Quote Of The Week
“If the RBA does pause in this coming meeting or the one in May, I have no doubt the housing market will go into firm recovery for the remainder of the year”.
Louis Christopher – SQM Managing Director
RBA Hits Pause
The RBA on Tuesday left its cash rate target at 3.60%.
The RBA said that, while the recent rate hikes had put some pressure on the economy, they were necessary to contain inflation, adding that further increases may be needed in the future.
“The Reserve Bank Board judged that, with inflation likely to be consistent with the target over time, it was prudent to leave the cash rate unchanged for the time being,” Governor Philip Lowe said in a statement.
“The Board will continue to monitor developments in the labour market and inflation, and is prepared to adjust policy if needed to support sustainable growth and the achievement of the inflation target over time.”
The central bank has lifted the cash rate by 150 basis points since May, its longest period of consecutive hikes in a decade. The moves have been made in response to the strong economic growth and tightening labour market, which have pushed up wages and inflation.
Surging Immigration = Housing Shortfall
The National Housing Finance and Investment Corporation (NHFIC) has warned of a worsening housing crisis in Australia over the next 5 years, with a predicted shortfall of 106,300 homes by 2027.
This is due to surging population growth, rising borrowing costs and reduced supply, which is expected to reduce the net supply of new houses to 138,100 homes annually over the three years to 2025.
In response, the federal government had proposed a $10 billion Housing Australia Future Fund to create 30,000 new social and affordable homes over five years, however this plan has been shelved due to opposition from the Greens and Independent Senator David Pocock. Unless an alternative solution is found, the housing crisis in Australia is set to worsen.
Over the five years to 2027, NHFIC forecasts a national shortfall of 62,300 apartments and medium-density dwellings, and a shortfall of 44,000 detached homes.
Home Prices Up In March
CoreLogic’s Home Value Index reported a 0.6% monthly rise in March, the first month-on-month rise since April 2022.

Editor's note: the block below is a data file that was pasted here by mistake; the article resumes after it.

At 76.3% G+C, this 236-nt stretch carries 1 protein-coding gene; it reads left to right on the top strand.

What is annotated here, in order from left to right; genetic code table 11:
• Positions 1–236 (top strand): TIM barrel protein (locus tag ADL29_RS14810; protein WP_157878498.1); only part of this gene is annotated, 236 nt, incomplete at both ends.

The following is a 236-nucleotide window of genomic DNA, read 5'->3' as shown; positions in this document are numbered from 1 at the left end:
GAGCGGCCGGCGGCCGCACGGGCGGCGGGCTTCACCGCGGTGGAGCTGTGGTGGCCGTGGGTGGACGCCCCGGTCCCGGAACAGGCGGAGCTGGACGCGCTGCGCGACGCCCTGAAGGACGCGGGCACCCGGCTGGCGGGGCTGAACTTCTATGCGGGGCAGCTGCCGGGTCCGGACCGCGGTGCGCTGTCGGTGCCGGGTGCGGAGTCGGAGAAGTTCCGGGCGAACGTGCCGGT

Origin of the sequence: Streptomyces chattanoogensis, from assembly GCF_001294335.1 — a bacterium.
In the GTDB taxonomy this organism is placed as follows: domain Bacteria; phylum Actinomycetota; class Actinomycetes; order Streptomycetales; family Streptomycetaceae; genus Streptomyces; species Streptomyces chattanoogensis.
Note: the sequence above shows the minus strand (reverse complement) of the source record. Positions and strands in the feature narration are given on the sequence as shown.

Low advertised stock levels, tight rental conditions and overseas migration have been cited as factors placing upwards pressure on home prices.
Since September of last year, the number of new listings has remained below the average. Every capital city, with the exception of Hobart, has seen a total advertised listing count lower than the five-year average.
All five of the largest capitals have also seen a total listing count lower than the same time last year. As is typical for this time of year, new listings are likely to remain low throughout the cooler months before increasing in the spring.
Despite the low levels of advertised supply, estimates for purchasing activity rose in March. The 10.4% month-on-month increase is smaller than the usual seasonal increase for this time of year, but it was still the highest since May of last year.
Best Time to Invest in Apartments
Now could be the best time in years to invest in an apartment, as purchase prices are softer and rental demand is skyrocketing.
A growing number of Australians are choosing to live in apartments due to convenience, lifestyle benefits, and capital gains. Rental markets are very tight across Australia, with the rental vacancy rate sitting at just 1.5%.
Rents are growing quickly and landlords have little risk of their property sitting idle.
PropTrack’s Home Price Index showed apartment prices fell by 1.9% in February, so it’s a great time for investors to bag a bargain. Price increases due to inflation, labour and materials are also making apartments a more economically sound option, with empty-nesters, foreign students and downsizers all favouring their low-maintenance.
The re-opening of the international border is also providing an influx of renters looking for inner-city accommodation. One of the other major factors highlighted as a catalyst for investors to swoop in is the increasing price of overheads faced by developers.
House Prices To Boom In 2024
The housing market in Australia has been a source of much speculation over the past few years, with house prices rising and falling in a seemingly unpredictable cycle.
However, the signs for 2024 point to a promising future, with a number of factors lining up to indicate a potential house price boom. Low interest rates from the Reserve Bank of Australia, the removal of the 3% mortgage buffer from the Australian Prudential Regulatory Authority, rapid immigration, and a tightening of the rental market due to a decrease in housing construction all suggest that the market is poised for a surge in demand.
The only thing that could hold back this surge is the high mortgage rates and their impact on borrowing capacity, but should this be addressed, the conditions are ripe for a new house price boom in 2024.
The signs are certainly positive and those looking to either buy or sell a home in the near future should be optimistic.